During a Divorce What Happens with Children and Property?
When a couple divorces, they often understand that the courts will divide their property and make decisions on child custody matters. The courts make this decision by issuing final orders that both spouses must follow. However, how are property and child issues handled until that time? What happens while the divorce is ongoing and a judge has not yet made a final order?
After a couple files for divorce in Florida, a standing family law order is issued. This order provides guidance on how the spouses should conduct themselves until the divorce is finalized. A standing family law order can help reduce and resolve a number of conflicts that, without an order, would likely present themselves.
Restrict the Selling or Hiding of Property
Sometimes during a divorce, one spouse will sell a highly-valued asset, or attempt to hide it from their spouse. This is most often done so that property is not divided in a divorce. Standing family law orders prohibit spouses from selling or hiding assets during a divorce. It’s often beneficial for both spouses to leave a copy of the order with their bank. This allows the bank to put additional protections in place, such as prohibiting one spouse from emptying and closing the bank account.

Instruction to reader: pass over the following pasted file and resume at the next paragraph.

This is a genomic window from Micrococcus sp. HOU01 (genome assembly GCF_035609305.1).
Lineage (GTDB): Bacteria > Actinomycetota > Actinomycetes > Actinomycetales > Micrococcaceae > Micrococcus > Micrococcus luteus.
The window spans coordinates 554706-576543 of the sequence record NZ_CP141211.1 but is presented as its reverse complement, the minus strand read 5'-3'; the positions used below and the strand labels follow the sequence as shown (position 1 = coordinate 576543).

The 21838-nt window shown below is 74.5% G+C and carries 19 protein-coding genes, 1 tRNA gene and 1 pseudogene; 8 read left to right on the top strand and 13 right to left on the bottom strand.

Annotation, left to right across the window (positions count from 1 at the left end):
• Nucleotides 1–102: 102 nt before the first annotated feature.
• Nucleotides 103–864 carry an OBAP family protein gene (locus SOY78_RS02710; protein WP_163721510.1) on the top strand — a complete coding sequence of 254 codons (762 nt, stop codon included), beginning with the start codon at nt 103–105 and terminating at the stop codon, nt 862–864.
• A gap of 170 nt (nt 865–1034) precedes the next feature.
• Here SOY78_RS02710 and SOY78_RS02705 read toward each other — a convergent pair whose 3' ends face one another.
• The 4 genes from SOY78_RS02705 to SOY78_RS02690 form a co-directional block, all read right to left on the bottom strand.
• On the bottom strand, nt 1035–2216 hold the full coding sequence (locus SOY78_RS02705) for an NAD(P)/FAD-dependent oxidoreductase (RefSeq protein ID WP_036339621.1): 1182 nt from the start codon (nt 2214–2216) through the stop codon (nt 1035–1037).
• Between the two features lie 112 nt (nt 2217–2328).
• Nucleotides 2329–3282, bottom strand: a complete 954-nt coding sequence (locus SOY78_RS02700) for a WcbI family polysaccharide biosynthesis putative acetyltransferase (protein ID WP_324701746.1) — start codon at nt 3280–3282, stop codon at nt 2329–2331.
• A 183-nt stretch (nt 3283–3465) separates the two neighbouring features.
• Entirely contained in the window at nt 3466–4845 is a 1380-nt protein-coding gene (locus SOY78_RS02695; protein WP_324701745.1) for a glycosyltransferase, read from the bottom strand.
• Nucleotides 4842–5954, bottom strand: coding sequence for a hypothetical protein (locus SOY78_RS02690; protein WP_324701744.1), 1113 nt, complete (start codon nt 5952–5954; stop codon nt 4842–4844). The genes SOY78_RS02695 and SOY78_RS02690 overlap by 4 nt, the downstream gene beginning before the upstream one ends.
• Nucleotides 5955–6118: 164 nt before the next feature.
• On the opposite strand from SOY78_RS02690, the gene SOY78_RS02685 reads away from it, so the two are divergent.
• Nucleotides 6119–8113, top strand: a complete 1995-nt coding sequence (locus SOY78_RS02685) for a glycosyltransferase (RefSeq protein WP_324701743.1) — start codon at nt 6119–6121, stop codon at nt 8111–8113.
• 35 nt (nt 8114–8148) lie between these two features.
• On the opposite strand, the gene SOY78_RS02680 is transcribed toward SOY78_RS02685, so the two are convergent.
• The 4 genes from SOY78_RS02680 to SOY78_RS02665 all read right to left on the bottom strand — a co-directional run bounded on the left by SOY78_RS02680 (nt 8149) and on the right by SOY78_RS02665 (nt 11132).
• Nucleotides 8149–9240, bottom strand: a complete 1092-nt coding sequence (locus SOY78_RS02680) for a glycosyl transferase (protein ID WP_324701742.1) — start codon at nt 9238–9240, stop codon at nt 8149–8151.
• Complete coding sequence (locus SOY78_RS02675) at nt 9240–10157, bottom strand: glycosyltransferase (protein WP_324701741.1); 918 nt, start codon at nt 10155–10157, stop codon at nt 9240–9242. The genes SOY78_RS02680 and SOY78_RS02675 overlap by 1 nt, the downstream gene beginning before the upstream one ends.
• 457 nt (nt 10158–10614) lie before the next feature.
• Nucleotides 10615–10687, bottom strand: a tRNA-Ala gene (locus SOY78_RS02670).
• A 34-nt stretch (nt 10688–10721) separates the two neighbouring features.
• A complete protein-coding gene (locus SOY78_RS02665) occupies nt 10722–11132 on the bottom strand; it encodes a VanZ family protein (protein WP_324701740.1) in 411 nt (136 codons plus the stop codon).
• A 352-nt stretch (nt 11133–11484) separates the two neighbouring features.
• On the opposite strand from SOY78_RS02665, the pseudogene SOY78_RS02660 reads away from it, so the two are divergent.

The courts will usually allow a spouse to sell assets if they need the money for typical household expenses or attorney’s fees. In these cases, the spouse selling the item is not required to obtain permission from the other spouse.
Restrict Debt Acquisition
Like assets, debt is also part of property division in Florida. This debt is divided fairly, although not necessarily equally. In some divorce cases, one spouse will start to acquire significant amounts of debt as their case is moving through the courts. They know there is a good chance the courts will divide it and so, they won’t have to pay back the full balance.
Standing family law orders typically prevent spouses from doing this. If a judge suspects one spouse took on large amounts of debt soon before a divorce was finalized, they will typically hold that spouse solely responsible for paying it back.
Placement of Minor Children
A standing family law order will also provide for the placement of children. They will outline protections for the child and each spouse so the child cannot be moved, or kept from one parent. Generally during this time, parents cannot move more than 50 miles from the marital home unless both parents agree to the relocation.
Standing family law orders also include a parenting class requirement in divorce cases that involve minor children. These classes help parents communicate and prepare them for life after divorce. The classes focus on always acting in the child’s best interests and conflict resolution.
Need Help During Your Divorce? Call Our Florida Family Attorneys
If you are considering divorce, or the process has already begun, do not try to go through it alone. Even when a divorce starts amicably, it can quickly become heated and emotional. Our Tampa divorce attorneys are here to help. Contact the Tampa divorce attorneys and family lawyers at All Family Law Group, P.A. in Tampa Bay for a free consultation.